Prolonged use of statins for more than 6 months led to significant improvement in the periodontal indices compared with nonstatins users. Gingival index, plaque index, and community periodontal index were low in PD patients on statins compared with PD patients not on statins therapy (P < 0.01) [Figure 1].{Figure 1}

In the present study, atorvastatin led to more significant effect on the inflammatory and lipid peroxidation biomarkers compared with simvastatin. CRP, IL-6, MDA, and TNF-α sera levels were high in simvastatin compared with low level in atorvastatin (P < 0.05) [Figure 2].{Figure 2}

 Discussion



The present study verified that patients with PD were linked with poor cardiometabolic profile as most of those were hypertensive and dyslipidemic patients. Therefore, PD is regarded as a risk factor for the development of cardio-metabolic disorders.[19],[20]

Also, the present study showed an association between PD and dyslipidemia as confirmed by a previous study that illustrated an association between PD and risk of dyslipidemia due to induction of atherogenic LDL and activation of cholesterol biosynthesis by periodontal bacteria that causes lipid disorders.[21]

Furthermore, chronic PD induces oxidative stress and systemic inflammation through induction of lipogenesis and lessening of lipid clearance. Similarly, depositions of LDL particles and free fatty acids within white blood cells provoke reactivity and release of inflammatory cytokines of the white blood cells.[22],[23]

What is more, the present study demonstrated that PD was linked to systemic hypertension that might be due to PD-induced dyslipidemia and systemic inflammations, as confirmed by a recent study.[24]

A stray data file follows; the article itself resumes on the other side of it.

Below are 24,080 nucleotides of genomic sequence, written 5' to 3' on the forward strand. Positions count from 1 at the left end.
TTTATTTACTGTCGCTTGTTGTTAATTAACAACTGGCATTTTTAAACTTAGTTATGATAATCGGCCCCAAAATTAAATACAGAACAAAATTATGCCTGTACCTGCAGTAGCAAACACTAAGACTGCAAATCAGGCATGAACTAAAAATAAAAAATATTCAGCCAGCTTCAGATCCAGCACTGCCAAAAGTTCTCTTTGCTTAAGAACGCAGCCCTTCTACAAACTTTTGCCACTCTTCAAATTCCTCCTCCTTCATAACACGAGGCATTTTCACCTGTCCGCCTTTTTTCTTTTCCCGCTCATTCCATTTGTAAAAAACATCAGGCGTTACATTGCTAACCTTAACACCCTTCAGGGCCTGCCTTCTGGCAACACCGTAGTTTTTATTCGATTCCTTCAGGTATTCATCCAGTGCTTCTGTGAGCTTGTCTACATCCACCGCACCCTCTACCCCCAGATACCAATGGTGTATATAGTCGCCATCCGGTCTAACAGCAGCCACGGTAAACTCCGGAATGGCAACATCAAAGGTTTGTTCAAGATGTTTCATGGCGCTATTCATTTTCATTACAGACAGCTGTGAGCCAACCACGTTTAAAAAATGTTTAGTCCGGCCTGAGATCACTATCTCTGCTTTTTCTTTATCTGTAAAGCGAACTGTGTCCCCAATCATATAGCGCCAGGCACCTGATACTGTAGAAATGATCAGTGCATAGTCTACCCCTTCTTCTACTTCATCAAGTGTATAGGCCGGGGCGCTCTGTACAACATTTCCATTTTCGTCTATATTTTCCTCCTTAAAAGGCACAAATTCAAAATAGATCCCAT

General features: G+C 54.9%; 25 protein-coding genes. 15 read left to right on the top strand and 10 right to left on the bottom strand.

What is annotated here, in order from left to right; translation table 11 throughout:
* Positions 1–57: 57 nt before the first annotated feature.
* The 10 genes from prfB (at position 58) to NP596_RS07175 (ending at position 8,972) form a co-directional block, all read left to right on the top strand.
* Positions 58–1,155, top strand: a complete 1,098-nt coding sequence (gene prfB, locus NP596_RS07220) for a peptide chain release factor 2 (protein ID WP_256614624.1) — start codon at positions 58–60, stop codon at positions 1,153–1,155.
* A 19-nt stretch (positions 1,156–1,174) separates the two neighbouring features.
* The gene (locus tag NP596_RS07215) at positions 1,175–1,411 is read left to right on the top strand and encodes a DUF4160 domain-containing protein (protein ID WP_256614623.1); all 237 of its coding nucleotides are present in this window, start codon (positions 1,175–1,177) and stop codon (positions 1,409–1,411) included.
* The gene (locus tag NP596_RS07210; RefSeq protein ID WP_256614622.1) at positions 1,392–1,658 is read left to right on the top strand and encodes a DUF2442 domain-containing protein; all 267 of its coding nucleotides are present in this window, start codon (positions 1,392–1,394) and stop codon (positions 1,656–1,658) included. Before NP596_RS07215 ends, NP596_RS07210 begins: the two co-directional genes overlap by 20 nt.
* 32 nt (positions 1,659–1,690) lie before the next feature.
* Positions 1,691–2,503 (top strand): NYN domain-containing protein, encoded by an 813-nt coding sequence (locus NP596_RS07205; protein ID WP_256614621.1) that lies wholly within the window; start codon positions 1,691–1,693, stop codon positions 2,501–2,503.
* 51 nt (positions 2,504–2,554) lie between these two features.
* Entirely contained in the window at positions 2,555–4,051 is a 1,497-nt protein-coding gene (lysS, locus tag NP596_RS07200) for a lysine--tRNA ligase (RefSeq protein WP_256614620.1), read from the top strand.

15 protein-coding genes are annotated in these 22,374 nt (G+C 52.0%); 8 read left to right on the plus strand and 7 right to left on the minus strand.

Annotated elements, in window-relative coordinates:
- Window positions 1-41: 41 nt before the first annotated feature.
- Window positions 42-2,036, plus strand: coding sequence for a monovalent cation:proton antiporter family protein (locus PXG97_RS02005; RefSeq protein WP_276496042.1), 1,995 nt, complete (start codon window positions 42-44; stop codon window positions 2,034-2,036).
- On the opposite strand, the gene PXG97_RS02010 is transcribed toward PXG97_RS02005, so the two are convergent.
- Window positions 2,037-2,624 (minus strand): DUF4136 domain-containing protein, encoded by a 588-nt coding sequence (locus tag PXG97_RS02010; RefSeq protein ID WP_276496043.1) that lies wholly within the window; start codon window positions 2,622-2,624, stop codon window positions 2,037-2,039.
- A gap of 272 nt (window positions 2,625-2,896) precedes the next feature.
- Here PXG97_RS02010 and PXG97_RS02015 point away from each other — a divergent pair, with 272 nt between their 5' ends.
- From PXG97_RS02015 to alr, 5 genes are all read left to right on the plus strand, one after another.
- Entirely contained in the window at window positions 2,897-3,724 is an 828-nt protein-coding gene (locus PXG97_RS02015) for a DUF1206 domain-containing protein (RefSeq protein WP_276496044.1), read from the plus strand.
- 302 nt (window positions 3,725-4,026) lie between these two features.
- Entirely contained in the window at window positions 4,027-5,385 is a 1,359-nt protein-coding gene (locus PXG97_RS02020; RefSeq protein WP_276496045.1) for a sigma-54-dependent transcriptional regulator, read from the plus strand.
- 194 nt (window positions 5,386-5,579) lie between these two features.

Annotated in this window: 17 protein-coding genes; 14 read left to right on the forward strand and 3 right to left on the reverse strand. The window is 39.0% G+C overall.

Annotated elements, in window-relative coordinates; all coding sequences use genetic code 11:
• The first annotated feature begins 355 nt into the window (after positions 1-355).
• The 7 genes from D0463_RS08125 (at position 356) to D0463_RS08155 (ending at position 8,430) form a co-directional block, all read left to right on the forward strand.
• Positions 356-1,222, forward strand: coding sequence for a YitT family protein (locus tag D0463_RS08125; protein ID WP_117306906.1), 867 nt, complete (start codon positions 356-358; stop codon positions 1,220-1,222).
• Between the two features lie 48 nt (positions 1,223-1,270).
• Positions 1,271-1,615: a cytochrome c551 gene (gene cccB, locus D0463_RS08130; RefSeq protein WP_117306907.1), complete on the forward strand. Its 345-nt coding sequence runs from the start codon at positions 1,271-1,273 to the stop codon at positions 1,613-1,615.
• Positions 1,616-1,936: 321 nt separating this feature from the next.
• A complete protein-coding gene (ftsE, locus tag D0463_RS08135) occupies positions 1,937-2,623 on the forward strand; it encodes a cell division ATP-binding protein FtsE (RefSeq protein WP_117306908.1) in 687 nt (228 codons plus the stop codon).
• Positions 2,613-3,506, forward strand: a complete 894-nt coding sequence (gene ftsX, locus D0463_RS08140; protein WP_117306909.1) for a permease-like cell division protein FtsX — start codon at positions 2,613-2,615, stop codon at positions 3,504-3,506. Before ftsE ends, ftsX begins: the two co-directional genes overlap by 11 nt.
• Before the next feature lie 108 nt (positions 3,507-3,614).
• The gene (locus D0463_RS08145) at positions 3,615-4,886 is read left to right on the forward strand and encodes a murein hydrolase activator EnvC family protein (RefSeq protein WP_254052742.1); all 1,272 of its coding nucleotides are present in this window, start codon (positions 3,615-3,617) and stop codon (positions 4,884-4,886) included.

It has been shown that PD is interrelated with hypertension and other cardiovascular complications due to PD-induced chronic inflammatory changes.[25] These findings are in agreement with our findings as CRR, CVRI, and AI were increased in patients with PD. Also, chronic PD leads to endothelial dysfunction through diminution of endothelial vasodilatation.[26]

Different studies reported that Porphyromonas gingivalis, which is the common bacterial subtype in periodontitis, leads hypertension through activation of endogenous angiotensin ІІ receptors. In addition, P. gingivalis provokes endothelial dysfunction and the binding of LDL to vascular macrophage with potential activation of endothelial inflammatory molecules that eventually cause hypertension.[27],[28]

In the present study, CRP, TNF-α, IL-6, and MDA sera levels were high in patients with PD compared to healthy controls as PD is linked with elevation of systemic inflammatory cytokines such as IL-1, TNF-α, and IL-6 due to the disproportion of proinflammatory and inflammatory immune responses.[29],[30],[31]

Our findings illustrated that patients with PD on statins therapy showed less lipid profile and blood pressure disorders compared with PD patients not on statins therapy as statins is an effective therapy for dyslipidemia and coronary heart diseases.[32]

More to the point, statins therapy in the present study reduced inflammatory biomarkers in patients with PD compared with nonstatins user patients due to anti-inflammatory effect of statins.[33]